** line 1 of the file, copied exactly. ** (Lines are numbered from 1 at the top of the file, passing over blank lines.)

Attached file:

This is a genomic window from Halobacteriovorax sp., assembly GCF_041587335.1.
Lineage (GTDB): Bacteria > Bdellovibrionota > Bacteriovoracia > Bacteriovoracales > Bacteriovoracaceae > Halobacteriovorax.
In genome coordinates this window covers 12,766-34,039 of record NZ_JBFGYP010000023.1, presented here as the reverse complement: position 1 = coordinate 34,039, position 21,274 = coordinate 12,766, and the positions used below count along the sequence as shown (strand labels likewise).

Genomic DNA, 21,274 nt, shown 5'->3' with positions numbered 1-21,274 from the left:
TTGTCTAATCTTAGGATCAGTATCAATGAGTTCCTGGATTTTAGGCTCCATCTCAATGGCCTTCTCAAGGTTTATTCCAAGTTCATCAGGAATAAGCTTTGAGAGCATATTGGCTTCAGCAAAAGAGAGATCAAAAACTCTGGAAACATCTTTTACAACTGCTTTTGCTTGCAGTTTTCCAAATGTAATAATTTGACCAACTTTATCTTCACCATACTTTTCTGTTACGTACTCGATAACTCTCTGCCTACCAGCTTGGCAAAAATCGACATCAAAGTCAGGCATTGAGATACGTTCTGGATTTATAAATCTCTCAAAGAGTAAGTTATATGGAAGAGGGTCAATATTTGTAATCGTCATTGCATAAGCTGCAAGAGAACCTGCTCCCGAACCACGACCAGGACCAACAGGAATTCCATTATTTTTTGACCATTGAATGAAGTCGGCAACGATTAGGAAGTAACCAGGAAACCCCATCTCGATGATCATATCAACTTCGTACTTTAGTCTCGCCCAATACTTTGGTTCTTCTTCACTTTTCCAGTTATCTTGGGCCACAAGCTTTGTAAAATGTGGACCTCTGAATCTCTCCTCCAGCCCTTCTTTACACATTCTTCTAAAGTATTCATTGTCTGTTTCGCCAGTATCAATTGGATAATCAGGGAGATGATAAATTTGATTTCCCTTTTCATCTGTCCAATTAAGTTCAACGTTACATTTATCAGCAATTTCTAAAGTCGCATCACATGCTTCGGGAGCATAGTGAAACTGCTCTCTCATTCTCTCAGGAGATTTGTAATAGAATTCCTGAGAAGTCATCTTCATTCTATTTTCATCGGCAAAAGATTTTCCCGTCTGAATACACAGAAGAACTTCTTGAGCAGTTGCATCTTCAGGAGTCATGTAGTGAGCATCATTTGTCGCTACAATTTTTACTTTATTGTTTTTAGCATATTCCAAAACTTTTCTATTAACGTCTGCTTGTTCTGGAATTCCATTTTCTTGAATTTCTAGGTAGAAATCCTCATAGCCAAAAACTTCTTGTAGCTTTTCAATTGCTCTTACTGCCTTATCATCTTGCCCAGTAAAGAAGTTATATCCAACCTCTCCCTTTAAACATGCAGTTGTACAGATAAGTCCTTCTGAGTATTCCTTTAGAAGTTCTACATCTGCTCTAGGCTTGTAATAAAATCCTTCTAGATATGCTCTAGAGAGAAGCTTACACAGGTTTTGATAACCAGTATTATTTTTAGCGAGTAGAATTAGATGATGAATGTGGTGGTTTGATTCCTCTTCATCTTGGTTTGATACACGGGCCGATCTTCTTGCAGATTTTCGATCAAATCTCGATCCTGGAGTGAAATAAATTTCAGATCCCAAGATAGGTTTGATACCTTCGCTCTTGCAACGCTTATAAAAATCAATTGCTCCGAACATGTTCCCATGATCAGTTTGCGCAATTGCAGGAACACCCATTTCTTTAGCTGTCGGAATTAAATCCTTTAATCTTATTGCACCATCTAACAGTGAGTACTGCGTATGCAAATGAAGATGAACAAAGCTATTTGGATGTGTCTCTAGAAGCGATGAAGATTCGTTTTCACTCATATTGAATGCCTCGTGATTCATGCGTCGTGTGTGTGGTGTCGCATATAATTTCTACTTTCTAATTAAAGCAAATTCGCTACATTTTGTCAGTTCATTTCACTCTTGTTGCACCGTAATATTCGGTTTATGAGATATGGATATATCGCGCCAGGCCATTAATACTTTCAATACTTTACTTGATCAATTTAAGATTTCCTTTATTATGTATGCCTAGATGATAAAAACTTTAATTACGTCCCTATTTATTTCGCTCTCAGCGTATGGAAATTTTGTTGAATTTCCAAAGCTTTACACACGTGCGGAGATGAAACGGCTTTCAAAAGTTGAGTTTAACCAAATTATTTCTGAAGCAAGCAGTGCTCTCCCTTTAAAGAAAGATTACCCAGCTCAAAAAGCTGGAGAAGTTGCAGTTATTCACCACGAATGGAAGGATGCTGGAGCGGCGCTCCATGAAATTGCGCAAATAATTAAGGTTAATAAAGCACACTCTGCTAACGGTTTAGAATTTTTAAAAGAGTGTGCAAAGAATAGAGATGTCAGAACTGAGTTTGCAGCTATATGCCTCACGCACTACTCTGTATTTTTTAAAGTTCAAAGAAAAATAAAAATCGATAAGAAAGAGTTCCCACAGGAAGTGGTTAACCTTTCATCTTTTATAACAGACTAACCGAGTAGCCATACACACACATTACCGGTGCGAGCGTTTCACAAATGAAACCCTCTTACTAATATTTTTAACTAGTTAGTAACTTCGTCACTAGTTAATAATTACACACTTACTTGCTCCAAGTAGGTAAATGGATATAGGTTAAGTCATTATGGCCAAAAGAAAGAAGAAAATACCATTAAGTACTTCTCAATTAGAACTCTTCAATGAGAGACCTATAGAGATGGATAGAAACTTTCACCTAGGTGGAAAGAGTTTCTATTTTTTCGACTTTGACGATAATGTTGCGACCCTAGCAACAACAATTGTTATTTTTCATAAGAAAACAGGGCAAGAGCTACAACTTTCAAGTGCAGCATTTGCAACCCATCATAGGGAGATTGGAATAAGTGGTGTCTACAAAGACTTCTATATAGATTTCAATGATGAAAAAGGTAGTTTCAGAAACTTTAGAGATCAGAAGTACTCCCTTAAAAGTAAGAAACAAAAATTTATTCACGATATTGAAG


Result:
This is a genomic window from Halobacteriovorax sp., assembly GCF_041587335.1.